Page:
grotto of iniquity

The end of the innocence. Monotheism completely changed the aesthetics of the Roman Empire and art in general. Tiberius was at the cusp of those changes, but even he could not foresee its impact…

It began as a construction project in 1957 to build a highway south of Sperlonga, eighty miles from Rome that would intersect an ancient Roman way known as the Via Flacca, which happend to cut through the extensive remains of a Roman villa. Hannibal campaigned here during the Second Punic War and along this shore Odysseus was supposed to have voyaged, losing his men to the cannibalistic Laestrygones and shunning the Sirens’ song. After some extensive shovel scooping, based on hunch and history, they stumbled onto an extensive complex of buildings bordering on a several chambered grotto contained quantities of broken statuary of high quality that spanned a period of four or five centuries. It was the grotto of Tiberius Caesar….

Cave of Tiberius. Sperlonga. Inner view. It does remind me that this may have been the inspiration for Marcel Duchamp and his Etant Donnes. —Image:

Tiberius, second emperor of Rome, acceded to the role after the death of Augustus in A.D. 14. He ruled over the Empire until his own death at seventy-nine years of age in A.D. 37. Tiberius Caesar has not fared well in history. He is generally presented as a paradox, something of a double personality: the one that of a sober soldier-statesman; the other a depraved tyrant, treacherous and cunning to an extreme. Until the end of the nineteenth-century, the black side of this portrait was predominant. This has in large measure been due to the accounts of his reign by Suetonius and Tacitus, who both flourished some years after it. Suetonius in particular related with lurid detail the violent and debauched deeds attributed to the aged emperor in the last years of his life, which he passed on Capri. Yet Plutarch, who abhorred vice, writing at the same time as tacitus, exhibits nothing bu respect for Tiberius, meaning that today, there has been much re-evaluation.

—As Laocoön prayed at an altar that the Trojans would heed his warning about the horse, two sea-serpents emerged to attack and silence him and his sons. This is the subject of one of the most famous sculptures from the Hellenistic-Roman period, seen here from various angles.
This sculpture matches the written description found in the work of the Roman author Pliny (who perished while investigating the eruption of Vesuvius in A.D. 79). He mentions it as being at the palace of Titus, the emperor at that time. Pliny’s principal comment was that this sculpture was somewhat diminished by the fact that is was not made by a single artist, but rather a trio from the island of Rhodes, named Hagesandros, Polydoros and Athenodoros. The date of the sculpture is probably about 150 B.C.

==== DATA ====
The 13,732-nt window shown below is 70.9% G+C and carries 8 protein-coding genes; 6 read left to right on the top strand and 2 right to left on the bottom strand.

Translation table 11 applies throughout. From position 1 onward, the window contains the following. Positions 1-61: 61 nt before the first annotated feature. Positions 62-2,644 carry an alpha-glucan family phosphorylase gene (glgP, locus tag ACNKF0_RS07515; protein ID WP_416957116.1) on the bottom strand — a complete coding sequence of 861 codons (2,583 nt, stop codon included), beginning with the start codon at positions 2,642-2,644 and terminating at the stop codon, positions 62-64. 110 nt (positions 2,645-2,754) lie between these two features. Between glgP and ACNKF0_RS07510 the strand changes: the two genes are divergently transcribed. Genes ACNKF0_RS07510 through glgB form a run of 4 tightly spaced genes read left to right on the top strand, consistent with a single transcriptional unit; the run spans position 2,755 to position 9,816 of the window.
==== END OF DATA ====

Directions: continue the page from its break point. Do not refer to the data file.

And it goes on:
The Laocoön was rediscovered in 1506 (the height of the Renaissance) during an excavation on the Esquiline Hill in the center of Rome. It was recognized from the description in Pliny, although there is one discrepancy: Pliny said it was carved from a single stone, whereas this work is composed of five pieces. It was transported to the Vatican for cleaning and restoration, and has remained one of the greatest treasures in their collection ever since then. —Read More:

It was Tacitus, in his Annals, that located the grotto of Tiberius; the Emperor betook himself from the capital in order to pursue debaucheries less observed. He added that the Emperor was ashamed of his tall, stooped figure,balding head, and blotchy face. But this grotto was also occupied for more than a century after Tiberius’s reign ended. The excavation of a small chapel with vaulted roof shows it wasalso a site of Christian worship. And this chapel probably explains the mystery of the destruction of sumptuous statuary which once graced the grotto. When the site became a place of Christian devotions the sculptural images of pagan mythology were destroyed by religious zealots.

—The next photo is the restoration of a colossal sculpture of the blinding of the Cyclops, reassembled from hundreds of fragments discovered in the 1950s-1960s at Sperlonga on the coast of Italy, the location of a pleasure resort of the emperor Tiberius, who ruled from A.D. 14 to 37. Some historians suspect that this may be to be the work of the same artists who produced the Laocoön pictured earlier. —Read More:


…The same sense of enquiring amazement is the theme of the final work, Etant Donnés, whose literal peep-show holds a paradisal reward for those bold enough to peer into the unmarked apertures. A nearly cliché garden of Eden, plants, water, naked Eve and all, illuminated by the gas-lamp that was (in nineteenth century Paris) the ultimate emblem of scientific progress.

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